Six. That's the number of times the DGA winner has failed to win the Oscar. Advantage: Tom Hooper. Two thousand and three. That's the last time the DGA winner didn't seize the Oscar, which went to Roman Polanski instead of another Harvey Weinstein-backed newcomer, Rob Marshall. Advantage: David Fincher? Not exactly. Fincher, even though he's never roofee'd a girl in Jack Nicholson's Jacuzzi, doesn't have sentiment on his side. (Note to the chilly auteur: It's okay for the awards process to make you uncomfortable, just ask Danny Boyle, but at least pretend to want to be in its spotlight.) One clear advantage for Fincher was securing the support of the stiff upper lips who make up BAFTA's directors branch, but by how many votes did he best Hooper? More or less than the number of votes Hooper beat Fincher by for the DGA prize? And how many of those Fincher-favoring BAFTA directors will also cast Oscar votes? Enough to null Hooper's advantage once you consider all those TV directors who voted for the DGA (which didn't, by the way, reward Hooper for John Adams) are taken out of the equation? In the end, you don't have to have the mind of John Nash to come up with a formula that factors all of those scenarios, along with the prevailing mood of Oscar's non-director branches (we know how their respective guilds went down), and doesn't end with Hooper taking this in a walk. We know the Oscars have agreed with critics more than usual this past decade, making very respectable choices for Best Picture since Crash won the top prize, but with more than one critic hailing the The King's Speech the best film of the last decade, it really is looking like it's going to be a Ron Howard sort of year.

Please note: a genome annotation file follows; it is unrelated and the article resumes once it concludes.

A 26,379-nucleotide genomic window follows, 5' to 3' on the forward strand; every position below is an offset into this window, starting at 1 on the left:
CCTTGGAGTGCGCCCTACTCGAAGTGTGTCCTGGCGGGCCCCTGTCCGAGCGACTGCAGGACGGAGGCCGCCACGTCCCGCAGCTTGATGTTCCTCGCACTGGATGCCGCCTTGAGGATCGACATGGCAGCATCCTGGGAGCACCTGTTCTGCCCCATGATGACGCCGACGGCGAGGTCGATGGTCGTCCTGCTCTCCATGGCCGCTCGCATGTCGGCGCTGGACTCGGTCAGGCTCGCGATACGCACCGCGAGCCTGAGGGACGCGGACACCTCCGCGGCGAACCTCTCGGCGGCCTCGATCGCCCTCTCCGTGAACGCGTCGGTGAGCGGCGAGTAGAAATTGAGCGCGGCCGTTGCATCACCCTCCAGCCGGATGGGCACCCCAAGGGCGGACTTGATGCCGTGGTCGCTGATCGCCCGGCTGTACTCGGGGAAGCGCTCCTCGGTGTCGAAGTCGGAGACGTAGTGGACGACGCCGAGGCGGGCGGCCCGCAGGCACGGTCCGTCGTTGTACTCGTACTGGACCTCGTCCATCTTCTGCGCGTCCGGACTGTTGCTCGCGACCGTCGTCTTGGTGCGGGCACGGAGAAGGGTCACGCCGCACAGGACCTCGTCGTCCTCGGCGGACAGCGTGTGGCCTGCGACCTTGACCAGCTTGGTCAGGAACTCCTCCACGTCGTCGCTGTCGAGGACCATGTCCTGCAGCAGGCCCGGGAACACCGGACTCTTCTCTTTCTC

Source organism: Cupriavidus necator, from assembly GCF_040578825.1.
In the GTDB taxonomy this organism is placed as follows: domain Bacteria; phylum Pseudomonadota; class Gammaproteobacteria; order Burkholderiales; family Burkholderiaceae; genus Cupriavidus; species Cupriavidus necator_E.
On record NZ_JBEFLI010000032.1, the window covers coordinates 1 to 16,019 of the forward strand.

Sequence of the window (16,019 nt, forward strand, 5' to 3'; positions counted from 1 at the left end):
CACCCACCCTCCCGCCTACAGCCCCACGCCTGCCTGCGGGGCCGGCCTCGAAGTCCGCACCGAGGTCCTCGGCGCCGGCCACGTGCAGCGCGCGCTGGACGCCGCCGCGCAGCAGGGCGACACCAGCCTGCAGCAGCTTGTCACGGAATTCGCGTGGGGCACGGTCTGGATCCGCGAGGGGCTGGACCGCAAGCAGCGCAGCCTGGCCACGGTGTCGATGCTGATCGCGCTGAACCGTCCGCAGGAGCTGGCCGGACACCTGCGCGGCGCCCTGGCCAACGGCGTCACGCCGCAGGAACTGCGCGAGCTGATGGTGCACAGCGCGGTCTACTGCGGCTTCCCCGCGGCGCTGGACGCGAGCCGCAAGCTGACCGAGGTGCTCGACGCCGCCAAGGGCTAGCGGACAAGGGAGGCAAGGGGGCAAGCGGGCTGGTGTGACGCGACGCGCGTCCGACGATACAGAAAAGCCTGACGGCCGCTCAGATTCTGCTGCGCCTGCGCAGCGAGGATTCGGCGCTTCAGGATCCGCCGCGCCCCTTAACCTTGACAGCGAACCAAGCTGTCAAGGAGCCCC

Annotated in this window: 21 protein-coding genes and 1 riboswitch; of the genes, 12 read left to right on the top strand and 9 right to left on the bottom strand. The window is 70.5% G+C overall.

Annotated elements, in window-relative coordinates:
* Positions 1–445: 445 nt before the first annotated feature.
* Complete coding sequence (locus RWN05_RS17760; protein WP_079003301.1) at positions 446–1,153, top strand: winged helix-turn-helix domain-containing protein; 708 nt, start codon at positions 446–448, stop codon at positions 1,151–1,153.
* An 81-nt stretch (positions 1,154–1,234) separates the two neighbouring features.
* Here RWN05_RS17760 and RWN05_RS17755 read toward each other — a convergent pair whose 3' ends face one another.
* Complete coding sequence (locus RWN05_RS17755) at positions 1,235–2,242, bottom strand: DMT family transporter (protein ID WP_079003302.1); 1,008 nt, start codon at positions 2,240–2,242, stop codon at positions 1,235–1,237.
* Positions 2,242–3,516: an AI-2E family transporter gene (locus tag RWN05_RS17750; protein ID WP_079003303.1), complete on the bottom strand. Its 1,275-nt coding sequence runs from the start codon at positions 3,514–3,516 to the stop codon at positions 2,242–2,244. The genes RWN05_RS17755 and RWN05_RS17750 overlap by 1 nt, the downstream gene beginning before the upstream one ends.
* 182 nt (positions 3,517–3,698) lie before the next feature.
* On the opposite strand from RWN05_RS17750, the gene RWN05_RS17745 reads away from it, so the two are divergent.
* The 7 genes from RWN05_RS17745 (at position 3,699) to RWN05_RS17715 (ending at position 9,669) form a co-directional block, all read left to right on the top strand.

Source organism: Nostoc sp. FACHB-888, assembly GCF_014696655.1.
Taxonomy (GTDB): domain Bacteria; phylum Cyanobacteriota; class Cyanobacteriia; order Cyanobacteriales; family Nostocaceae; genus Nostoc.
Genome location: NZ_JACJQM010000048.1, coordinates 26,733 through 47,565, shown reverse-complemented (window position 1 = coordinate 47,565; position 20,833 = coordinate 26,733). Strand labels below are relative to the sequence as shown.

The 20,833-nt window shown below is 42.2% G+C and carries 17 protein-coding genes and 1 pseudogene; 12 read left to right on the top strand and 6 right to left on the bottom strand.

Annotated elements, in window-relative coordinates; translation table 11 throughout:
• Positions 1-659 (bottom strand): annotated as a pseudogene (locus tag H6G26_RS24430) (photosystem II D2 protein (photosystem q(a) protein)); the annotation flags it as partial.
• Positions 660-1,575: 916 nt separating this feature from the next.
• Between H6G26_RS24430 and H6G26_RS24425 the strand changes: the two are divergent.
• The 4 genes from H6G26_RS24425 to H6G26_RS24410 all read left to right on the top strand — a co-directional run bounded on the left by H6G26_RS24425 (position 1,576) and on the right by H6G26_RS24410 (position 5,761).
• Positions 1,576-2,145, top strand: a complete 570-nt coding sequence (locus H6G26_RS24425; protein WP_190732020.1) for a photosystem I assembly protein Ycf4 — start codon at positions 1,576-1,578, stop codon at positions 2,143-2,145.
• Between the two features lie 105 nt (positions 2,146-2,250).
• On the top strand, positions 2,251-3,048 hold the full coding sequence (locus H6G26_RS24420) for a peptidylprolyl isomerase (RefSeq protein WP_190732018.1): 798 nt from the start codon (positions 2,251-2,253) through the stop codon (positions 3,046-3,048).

Will Win: Tom Hooper, The King's Speech
Could Win: David Fincher, The Social Network
Should Win: David Fincher, The Social Network